HMS Thetis (N25)

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HMSM Thunderbolt.jpg
HMS Thunderbolt returning from patrol during WWII
United Kingdom
Name: HMS Thetis
Builder: Cammell Laird & Co Limited, Birkenhead
Laid down: 21 December 1936
Launched: 29 June 1938
Commissioned: 26 October 1940
Fate: Sunk during trial dive, 1 June 1939 but salvaged and repaired, being commissioned in 1940 as HMS Thunderbolt
THETIS badge-1-.jpg
Renamed: HMS Thunderbolt
Recommissioned: 1940
Fate: Sunk 14 March 1943 in the Mediterranean Sea
THUNDERBOLT badge-1-.jpg
General characteristics
Class and type: T-class submarine
  • 1,090 long tons (1,110 t) (surfaced)
  • 1,560 long tons (1,590 t) (submerged)
Length: 275 ft (84 m)
Beam: 26 ft 6 in (8.08 m)
  • 12 ft 9 in (3.89 m) forward
  • 14 ft 7 in (4.45 m) (aft)
Installed power:
  • 5,000 hp (3,700 kW) (diesel engines)
  • 2,900 hp (2,200 kW) (electric motors)
  • 15.25 kn (17.55 mph; 28.24 km/h) (surfaced)
  • 9 kn (10 mph; 17 km/h) (submerged)
Range: 4,500 nmi (5,200 mi; 8,300 km) at 11 kn (13 mph; 20 km/h)
Test depth: 300 ft (91 m)
Complement: 59

HMS Thetis (N25) was a Group 1 T-class submarine of the Royal Navy which sank during sea trials in Liverpool Bay, North Wales on 1 June 1939. After being salvaged and repaired, the boat was recommissioned as HMS Thunderbolt in 1940. It served during the Second World War until being lost with all hands in the Mediterranean on 14 March 1943.[1]

The Thetis accident happened after the inner hatch on a torpedo tube was opened while the outer hatch to the sea was also open. Four men successfully used the sub's one-man escape chamber before a fifth panicked and jammed it. A total of 99 men lost their lives as a result. The sinking led to the redesign of all torpedo tubes on British and Australian submarines. A latch, known as the "Thetis clip", was added to the inner torpedo tube door so it could be fractionally opened to check the tube was not open to the sea before being fully opened.[2]

As HMS Thetis[edit]

Thetis was built by Cammell Laird in Birkenhead, England and launched on 29 June 1938. After completion, trials were delayed because the forward hydroplanes jammed, but eventually started in Liverpool Bay under Lieutenant Commander Guy Bolus. Thetis left Birkenhead for Liverpool Bay to conduct her final diving trials, accompanied by the tug Grebe Cock. As well as her normal complement of 59 men she was carrying technical observers from Cammell Laird and other naval personnel, a total of 103 men. The first dive was attempted at about 14:00 on 1 June 1939. The submarine was too light to dive, so a survey of the water in the various tanks on board was made. One of the checks was whether the internal torpedo tubes were flooded.[2]

Lieutenant Frederick Woods, the torpedo officer, opened the test cocks on the tubes. Unfortunately, the test cock on tube number 5 was blocked by some enamel paint so no water flowed out even though the bow cap was open. Prickers to clear the test cocks had been provided but they were not used. This combined with a confusing layout of the bow cap indicators — they were arranged in a vertical line with 5 at the bottom (2,1,4,3,6, and then 5) and the "Shut" position for tube 5 on the dial was the mirror image of tube 6 above it — led to the inner door of the tube being opened. The inrush of water caused the bow of the submarine to sink to the seabed 150 ft (46 m) below the surface. How the outer door (bow cap) to Tube 5 became open to the sea is unknown: Woods maintained that until at least 10 minutes before he opened the tube all the indicators were at "Shut".[3]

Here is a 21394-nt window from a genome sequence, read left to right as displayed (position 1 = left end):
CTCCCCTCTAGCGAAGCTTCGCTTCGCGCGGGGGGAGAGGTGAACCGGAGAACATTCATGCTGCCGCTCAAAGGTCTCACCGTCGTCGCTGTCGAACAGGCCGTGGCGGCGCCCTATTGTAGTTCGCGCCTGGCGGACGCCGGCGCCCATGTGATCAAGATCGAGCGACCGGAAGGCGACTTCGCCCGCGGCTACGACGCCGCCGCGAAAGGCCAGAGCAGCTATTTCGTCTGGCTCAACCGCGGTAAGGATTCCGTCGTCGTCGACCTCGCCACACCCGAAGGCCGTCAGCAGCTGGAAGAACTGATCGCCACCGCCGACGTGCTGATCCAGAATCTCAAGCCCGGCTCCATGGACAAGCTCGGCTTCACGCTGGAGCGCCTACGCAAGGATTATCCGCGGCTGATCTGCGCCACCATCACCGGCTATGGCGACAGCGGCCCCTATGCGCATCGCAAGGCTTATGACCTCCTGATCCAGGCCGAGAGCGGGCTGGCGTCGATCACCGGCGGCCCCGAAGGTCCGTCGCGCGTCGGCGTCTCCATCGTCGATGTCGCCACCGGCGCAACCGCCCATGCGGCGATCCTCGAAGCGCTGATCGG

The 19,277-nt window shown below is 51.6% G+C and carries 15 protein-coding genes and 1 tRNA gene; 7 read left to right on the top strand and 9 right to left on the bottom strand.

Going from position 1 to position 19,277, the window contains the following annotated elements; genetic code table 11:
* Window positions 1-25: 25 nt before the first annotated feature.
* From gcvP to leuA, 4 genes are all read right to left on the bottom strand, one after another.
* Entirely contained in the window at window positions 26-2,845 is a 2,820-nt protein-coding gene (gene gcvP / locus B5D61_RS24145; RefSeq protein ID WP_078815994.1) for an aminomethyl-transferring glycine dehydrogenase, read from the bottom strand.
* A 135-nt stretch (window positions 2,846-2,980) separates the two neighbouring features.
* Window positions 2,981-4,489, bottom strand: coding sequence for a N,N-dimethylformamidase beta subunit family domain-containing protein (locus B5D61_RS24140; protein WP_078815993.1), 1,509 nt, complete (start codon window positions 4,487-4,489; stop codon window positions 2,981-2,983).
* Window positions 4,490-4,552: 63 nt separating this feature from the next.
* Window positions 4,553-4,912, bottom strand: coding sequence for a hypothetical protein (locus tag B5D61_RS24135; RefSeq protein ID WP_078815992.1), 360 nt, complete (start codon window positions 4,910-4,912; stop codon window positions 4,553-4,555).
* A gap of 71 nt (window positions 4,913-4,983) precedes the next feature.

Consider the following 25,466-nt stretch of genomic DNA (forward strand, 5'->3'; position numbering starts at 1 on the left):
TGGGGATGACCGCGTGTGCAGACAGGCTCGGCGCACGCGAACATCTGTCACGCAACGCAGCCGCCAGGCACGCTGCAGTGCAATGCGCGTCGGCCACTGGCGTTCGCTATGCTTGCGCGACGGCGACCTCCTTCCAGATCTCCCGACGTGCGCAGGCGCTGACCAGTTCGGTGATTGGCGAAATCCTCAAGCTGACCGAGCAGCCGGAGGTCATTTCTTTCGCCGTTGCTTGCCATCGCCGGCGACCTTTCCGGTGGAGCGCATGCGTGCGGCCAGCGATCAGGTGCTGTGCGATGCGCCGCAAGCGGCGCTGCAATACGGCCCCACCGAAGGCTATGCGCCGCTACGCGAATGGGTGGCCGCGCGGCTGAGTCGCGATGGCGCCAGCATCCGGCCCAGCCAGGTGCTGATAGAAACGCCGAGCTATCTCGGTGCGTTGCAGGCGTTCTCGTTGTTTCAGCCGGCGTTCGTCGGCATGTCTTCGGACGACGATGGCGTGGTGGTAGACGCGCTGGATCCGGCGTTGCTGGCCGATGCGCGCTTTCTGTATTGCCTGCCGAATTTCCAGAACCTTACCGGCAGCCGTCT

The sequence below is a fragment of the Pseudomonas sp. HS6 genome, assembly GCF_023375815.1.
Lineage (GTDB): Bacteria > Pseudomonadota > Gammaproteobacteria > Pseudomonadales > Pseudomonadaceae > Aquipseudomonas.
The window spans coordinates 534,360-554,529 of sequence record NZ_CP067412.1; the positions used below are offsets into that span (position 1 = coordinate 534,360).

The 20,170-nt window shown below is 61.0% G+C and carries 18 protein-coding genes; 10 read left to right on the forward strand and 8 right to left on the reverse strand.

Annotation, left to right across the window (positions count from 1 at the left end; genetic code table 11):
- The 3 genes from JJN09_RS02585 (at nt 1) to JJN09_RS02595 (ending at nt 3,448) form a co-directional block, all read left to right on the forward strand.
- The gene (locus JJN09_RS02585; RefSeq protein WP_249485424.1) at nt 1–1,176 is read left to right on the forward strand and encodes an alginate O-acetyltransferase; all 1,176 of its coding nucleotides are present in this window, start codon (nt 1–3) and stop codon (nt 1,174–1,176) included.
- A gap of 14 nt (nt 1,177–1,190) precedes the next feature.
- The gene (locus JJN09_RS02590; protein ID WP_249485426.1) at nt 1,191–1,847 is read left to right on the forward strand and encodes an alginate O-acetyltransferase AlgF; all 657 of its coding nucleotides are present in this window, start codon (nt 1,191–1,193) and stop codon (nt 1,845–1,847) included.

An indicator buoy was released and smoke candle fired. By 16:00, Grebe Cock was becoming concerned for the safety of Thetis and radioed HMS Dolphin submarine base at Gosport. A search was immediately instigated.[4] Although the stern remained on the surface, only three RN personnel (Lieutenant Frederick Woods, Captain Harry Oram and Leading Stoker Walter Arnold) and one Cammell Laird man (Fitter Frank Shaw) escaped before the rest were overcome by carbon dioxide poisoning caused by the crowded conditions, the increased atmospheric pressure and a delay of 20 hours before the evacuation started. Ninety-nine lives were lost in the incident: 51 crew members, 26 Cammell Laird employees, 8 other naval officers, 7 Admiralty overseeing officers, 4 Vickers-Armstrong employees, 2 caterers and a Mersey pilot.[3] The crew waited before abandoning the vessel until she had been discovered by the destroyer Brazen, which had been sent to search for her and which indicated her presence by dropping small explosive charges into the water.[2]

In order to effect an escape from the stricken vessel, the escaping crew were required to enter the submarine’s only escape chamber, which could only accommodate one person at a time. As the pressure outside the submarine was greater than the pressure inside, this had to be equalised before the outer door of the escape chamber was opened. The escape chamber was flooded with the occupant having to wait until the chamber was completely full of water. Only then would the pressure within the escape chamber be equal to the outside sea pressure.[2]

In the case of HMS Thetis, 4 members of the ship’s company, three RN personnel (Lieutenant Woods, Captain Oram and Leading Stoker Arnold) and one Cammell Laird’s employee (Fitter Shaw) successfully used the escape chamber. During the 5th attempt to escape the occupant of the chamber panicked and tried to open the outer escape hatch before the chamber had completely flooded. As a result, the increased pressure outside the submarine caused an in-rush of sea water, thus drowning the escapee. Because the outer escape hatch remained partially open it rendered the escape chamber inoperative, preventing the escape of any other crew members.[2]

The incident attracted legal action from one of the widows, who brought a claim of negligence against the shipbuilders, for not removing the material blocking the valve.[5] Unfortunately for her the Admiralty successfully invoked Crown Privilege (now termed Public Interest Immunity) and blocked the disclosure of, amongst other items, 'the contract for the hull and machinery of Thetis as evidence in court, on the basis that to do so would be 'injurious to the public interest'.[6] The case is one of interest in English law, as the judges in this case accepted the Admiralty's claim at face value with no scrutiny, a ruling later overturned.[2]

Mersey Docks & Harbour Board salvage vessel Vigilant and the sunken Thetis's raised stern
The partially refloated Thetis, surrounded by rescue boats